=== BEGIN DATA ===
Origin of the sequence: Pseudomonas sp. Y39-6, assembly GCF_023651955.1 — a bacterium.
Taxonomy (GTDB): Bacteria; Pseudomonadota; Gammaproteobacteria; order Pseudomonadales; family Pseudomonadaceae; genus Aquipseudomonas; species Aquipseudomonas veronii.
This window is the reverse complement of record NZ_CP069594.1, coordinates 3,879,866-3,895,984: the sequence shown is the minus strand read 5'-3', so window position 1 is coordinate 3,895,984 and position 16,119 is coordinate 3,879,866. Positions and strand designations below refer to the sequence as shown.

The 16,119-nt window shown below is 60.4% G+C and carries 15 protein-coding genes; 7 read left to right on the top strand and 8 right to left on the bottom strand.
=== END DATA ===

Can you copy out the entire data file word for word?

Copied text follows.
Origin of the sequence: Pseudomonas sp. Y39-6, assembly GCF_023651955.1 — a bacterium.
Taxonomy (GTDB): Bacteria; Pseudomonadota; Gammaproteobacteria; order Pseudomonadales; family Pseudomonadaceae; genus Aquipseudomonas; species Aquipseudomonas veronii.
This window is the reverse complement of record NZ_CP069594.1, coordinates 3,879,866-3,895,984: the sequence shown is the minus strand read 5'-3', so window position 1 is coordinate 3,895,984 and position 16,119 is coordinate 3,879,866. Positions and strand designations below refer to the sequence as shown.

The 16,119-nt window shown below is 60.4% G+C and carries 15 protein-coding genes; 7 read left to right on the top strand and 8 right to left on the bottom strand.